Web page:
Garibashvili later tried to clarify his phrase. Warning against “misinterpreting” his statements, he said he was “half-ironically” commenting on Saakashvili calling for disobedience or a coup, making a clarification that should Saakashvili commit a new crime, including while in jail, he would “naturally” be subjected to additional charges as per law. “It is, of course, not up to me to decide what articles [charges] to add to whom” he noted, adding that it was a “theoretical discussion.”

  • Judicial Independence

The fears of political meddling are exacerbated by the perceptions of the current state of judicial independence in Georgia. Civil society and the opposition have long pointed to a so-called “clan rule” in the Georgian common courts’ system, with a government-loyal group of judges allegedly pulling the strings to influence specific rulings. The reputed international actors have also been continuously critical of judicial reforms and the appointment of judges.

The questions surrounding judicial independence are shared by some other opposition forces such as the Lelo party as the key argument against him remaining behind the bars. It is also believed that the judicial clan had its roots in the UNM rule before their loyalty was taken over by the GD government. For illustration, Levan Murusidze, seen as one of the “clan leaders,” was the Supreme Court judge ruling on the Girgvliani case in 2007.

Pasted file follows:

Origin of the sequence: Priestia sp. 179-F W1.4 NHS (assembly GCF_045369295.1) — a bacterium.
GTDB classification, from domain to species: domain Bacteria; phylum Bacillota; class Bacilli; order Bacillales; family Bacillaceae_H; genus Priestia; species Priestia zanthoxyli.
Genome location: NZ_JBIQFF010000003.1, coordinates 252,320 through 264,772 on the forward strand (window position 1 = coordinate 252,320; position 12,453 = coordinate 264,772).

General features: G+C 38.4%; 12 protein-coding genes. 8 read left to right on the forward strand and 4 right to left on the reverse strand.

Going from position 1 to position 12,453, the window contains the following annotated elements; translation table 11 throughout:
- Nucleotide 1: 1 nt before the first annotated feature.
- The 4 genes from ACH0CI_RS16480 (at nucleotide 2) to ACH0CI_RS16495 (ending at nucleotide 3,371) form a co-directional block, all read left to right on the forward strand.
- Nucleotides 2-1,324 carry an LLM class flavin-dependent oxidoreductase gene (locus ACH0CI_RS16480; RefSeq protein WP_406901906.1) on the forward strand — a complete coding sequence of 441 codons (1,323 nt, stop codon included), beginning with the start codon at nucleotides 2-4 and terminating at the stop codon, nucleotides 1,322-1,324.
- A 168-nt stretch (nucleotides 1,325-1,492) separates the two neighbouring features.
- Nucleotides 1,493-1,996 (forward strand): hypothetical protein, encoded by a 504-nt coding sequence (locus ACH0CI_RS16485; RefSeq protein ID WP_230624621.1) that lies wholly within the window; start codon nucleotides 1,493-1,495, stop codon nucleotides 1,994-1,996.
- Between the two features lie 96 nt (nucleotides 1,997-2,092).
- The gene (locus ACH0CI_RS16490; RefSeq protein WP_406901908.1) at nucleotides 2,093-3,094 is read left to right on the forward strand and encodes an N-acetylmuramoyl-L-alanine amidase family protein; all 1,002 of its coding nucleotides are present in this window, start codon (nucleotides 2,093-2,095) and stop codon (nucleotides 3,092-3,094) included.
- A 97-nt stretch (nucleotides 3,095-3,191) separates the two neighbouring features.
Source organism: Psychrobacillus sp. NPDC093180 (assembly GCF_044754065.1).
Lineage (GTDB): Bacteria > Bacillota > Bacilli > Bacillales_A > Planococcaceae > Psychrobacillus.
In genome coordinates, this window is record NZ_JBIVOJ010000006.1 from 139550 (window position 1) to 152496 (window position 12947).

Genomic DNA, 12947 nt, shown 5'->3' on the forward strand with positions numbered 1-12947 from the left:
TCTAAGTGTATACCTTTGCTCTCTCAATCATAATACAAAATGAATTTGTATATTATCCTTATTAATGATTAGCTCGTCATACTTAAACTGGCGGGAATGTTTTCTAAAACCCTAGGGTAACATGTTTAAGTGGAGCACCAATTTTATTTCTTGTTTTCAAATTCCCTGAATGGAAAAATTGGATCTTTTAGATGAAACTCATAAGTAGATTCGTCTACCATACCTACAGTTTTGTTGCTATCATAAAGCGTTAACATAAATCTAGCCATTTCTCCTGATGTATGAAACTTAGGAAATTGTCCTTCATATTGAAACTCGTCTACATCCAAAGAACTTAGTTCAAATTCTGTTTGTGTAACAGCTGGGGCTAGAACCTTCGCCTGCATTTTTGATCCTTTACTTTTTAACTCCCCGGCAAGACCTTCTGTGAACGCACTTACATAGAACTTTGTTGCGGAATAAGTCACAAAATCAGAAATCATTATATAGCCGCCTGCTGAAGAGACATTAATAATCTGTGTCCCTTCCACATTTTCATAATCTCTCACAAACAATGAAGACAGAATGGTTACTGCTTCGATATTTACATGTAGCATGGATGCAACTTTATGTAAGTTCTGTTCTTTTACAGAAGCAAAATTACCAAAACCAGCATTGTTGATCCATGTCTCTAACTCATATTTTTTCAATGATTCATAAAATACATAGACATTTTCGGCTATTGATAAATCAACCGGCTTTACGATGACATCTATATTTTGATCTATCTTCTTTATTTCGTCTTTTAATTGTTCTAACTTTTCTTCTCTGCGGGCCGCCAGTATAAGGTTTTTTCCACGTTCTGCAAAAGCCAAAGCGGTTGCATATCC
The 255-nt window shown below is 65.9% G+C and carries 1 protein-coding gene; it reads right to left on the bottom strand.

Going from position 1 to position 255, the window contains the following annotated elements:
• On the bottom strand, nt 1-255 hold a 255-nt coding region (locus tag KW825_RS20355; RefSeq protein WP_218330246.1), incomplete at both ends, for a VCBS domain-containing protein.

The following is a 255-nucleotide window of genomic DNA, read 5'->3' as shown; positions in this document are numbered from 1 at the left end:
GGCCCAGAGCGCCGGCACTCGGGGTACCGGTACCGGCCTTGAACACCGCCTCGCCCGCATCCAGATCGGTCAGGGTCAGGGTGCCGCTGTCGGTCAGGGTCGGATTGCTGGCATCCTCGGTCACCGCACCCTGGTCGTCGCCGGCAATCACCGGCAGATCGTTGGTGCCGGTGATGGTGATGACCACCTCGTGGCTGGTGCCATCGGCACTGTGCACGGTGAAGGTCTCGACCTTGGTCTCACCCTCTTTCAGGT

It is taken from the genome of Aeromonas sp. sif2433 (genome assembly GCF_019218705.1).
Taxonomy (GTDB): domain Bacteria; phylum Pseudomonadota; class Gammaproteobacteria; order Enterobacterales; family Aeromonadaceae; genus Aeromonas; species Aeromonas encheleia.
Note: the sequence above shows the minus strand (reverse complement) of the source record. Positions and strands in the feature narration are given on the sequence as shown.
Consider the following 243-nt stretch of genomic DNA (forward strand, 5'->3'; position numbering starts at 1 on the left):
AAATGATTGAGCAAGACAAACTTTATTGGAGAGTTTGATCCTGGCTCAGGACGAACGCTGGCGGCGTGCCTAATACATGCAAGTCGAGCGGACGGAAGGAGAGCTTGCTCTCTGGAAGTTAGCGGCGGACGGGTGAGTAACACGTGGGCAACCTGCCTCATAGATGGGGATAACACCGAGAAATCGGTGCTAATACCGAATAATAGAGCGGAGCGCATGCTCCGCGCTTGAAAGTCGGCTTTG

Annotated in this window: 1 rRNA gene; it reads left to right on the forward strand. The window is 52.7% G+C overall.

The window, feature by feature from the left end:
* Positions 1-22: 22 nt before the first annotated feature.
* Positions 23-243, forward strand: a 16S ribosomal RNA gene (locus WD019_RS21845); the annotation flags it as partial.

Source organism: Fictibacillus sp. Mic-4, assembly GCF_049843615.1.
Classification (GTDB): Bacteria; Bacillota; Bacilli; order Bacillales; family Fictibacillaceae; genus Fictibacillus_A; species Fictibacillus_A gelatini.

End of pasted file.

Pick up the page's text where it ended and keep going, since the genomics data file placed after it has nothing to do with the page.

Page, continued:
Since Saakashvili’s arrest, his defense lawyers have been also complaining that courts are intentionally delaying scheduling trials on some of the ongoing cases to prevent ex-President’s public appearance ahead of municipal election runoffs. The prosecutors claim that in November 7 case, the trial dates had been agreed earlier with the defense, while the defense argues that their well-founded motions on this and other cases are wrongfully denied.

  • Fears of Confrontation

Another argument of those opposing jailing the ex-President involves the concerns that imprisonment further divides the country or creates additional hurdles in Georgia’s western path. This view is particularly represented by part of the high-ranking clerics in the Georgian Orthodox Church, which saw splits between those advocating for “national reconciliation” versus those hinting at the need for “fair punishment.”

The clerics backing Saakashvili’s release, along with some others sharing their views, also like comparing his case with that of Zviad Gamsakhurdia, Georgia’s first President. Gamsakhurdia’s suspicious death in 1993, after his ousting, in a remote village in the western Georgian Samegrelo region remains a matter of controversy and national regret to date. There is a related view held by some that the country should rather refrain from jailing someone who once was an elected leader.

Crisis and Proposed Solutions